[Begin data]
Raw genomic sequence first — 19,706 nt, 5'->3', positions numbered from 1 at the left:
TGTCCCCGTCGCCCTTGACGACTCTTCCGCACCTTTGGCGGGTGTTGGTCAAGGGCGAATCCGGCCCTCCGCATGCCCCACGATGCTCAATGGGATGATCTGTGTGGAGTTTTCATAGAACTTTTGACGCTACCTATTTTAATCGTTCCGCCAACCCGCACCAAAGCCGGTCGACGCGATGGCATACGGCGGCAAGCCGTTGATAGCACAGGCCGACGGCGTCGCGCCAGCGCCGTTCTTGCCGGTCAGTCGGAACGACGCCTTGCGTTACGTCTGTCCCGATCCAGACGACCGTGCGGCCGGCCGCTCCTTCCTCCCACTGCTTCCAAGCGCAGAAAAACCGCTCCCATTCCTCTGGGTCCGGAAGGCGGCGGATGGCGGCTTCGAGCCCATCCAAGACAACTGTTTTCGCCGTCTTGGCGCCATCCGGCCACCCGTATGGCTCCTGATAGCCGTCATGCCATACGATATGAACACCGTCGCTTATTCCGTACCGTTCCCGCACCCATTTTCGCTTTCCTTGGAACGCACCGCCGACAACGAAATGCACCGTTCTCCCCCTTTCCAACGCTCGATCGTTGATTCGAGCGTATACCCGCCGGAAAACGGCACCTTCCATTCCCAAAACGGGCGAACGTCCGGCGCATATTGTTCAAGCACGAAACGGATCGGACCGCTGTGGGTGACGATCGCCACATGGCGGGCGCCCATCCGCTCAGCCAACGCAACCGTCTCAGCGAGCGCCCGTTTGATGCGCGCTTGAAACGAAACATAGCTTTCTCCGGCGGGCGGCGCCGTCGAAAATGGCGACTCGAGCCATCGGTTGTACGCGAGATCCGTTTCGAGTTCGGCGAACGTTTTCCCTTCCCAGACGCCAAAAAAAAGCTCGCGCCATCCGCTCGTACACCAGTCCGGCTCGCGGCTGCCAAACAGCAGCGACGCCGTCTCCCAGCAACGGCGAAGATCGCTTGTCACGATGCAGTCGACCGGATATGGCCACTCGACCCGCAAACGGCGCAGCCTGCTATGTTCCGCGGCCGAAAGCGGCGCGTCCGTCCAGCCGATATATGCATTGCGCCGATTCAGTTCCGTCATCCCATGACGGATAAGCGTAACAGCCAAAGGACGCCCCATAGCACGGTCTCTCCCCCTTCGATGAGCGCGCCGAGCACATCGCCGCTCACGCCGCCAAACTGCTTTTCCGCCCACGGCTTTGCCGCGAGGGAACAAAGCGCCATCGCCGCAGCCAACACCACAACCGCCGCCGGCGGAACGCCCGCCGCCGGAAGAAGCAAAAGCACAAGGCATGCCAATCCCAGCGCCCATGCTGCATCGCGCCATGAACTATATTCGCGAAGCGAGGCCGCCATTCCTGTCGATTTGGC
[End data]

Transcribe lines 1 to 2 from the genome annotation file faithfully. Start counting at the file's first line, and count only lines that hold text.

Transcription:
Raw genomic sequence first — 19,706 nt, 5'->3', positions numbered from 1 at the left:
TGTCCCCGTCGCCCTTGACGACTCTTCCGCACCTTTGGCGGGTGTTGGTCAAGGGCGAATCCGGCCCTCCGCATGCCCCACGATGCTCAATGGGATGATCTGTGTGGAGTTTTCATAGAACTTTTGACGCTACCTATTTTAATCGTTCCGCCAACCCGCACCAAAGCCGGTCGACGCGATGGCATACGGCGGCAAGCCGTTGATAGCACAGGCCGACGGCGTCGCGCCAGCGCCGTTCTTGCCGGTCAGTCGGAACGACGCCTTGCGTTACGTCTGTCCCGATCCAGACGACCGTGCGGCCGGCCGCTCCTTCCTCCCACTGCTTCCAAGCGCAGAAAAACCGCTCCCATTCCTCTGGGTCCGGAAGGCGGCGGATGGCGGCTTCGAGCCCATCCAAGACAACTGTTTTCGCCGTCTTGGCGCCATCCGGCCACCCGTATGGCTCCTGATAGCCGTCATGCCATACGATATGAACACCGTCGCTTATTCCGTACCGTTCCCGCACCCATTTTCGCTTTCCTTGGAACGCACCGCCGACAACGAAATGCACCGTTCTCCCCCTTTCCAACGCTCGATCGTTGATTCGAGCGTATACCCGCCGGAAAACGGCACCTTCCATTCCCAAAACGGGCGAACGTCCGGCGCATATTGTTCAAGCACGAAACGGATCGGACCGCTGTGGGTGACGATCGCCACATGGCGGGCGCCCATCCGCTCAGCCAACGCAACCGTCTCAGCGAGCGCCCGTTTGATGCGCGCTTGAAACGAAACATAGCTTTCTCCGGCGGGCGGCGCCGTCGAAAATGGCGACTCGAGCCATCGGTTGTACGCGAGATCCGTTTCGAGTTCGGCGAACGTTTTCCCTTCCCAGACGCCAAAAAAAAGCTCGCGCCATCCGCTCGTACACCAGTCCGGCTCGCGGCTGCCAAACAGCAGCGACGCCGTCTCCCAGCAACGGCGAAGATCGCTTGTCACGATGCAGTCGACCGGATATGGCCACTCGACCCGCAAACGGCGCAGCCTGCTATGTTCCGCGGCCGAAAGCGGCGCGTCCGTCCAGCCGATATATGCATTGCGCCGATTCAGTTCCGTCATCCCATGACGGATAAGCGTAACAGCCAAAGGACGCCCCATAGCACGGTCTCTCCCCCTTCGATGAGCGCGCCGAGCACATCGCCGCTCACGCCGCCAAACTGCTTTTCCGCCCACGGCTTTGCCGCGAGGGAACAAAGCGCCATCGCCGCAGCCAACACCACAACCGCCGCCGGCGGAACGCCCGCCGCCGGAAGAAGCAAAAGCACAAGGCATGCCAATCCCAGCGCCCATGCTGCATCGCGCCATGAACTATATTCGCGAAGCGAGGCCGCCATTCCTGTCGATTTGGC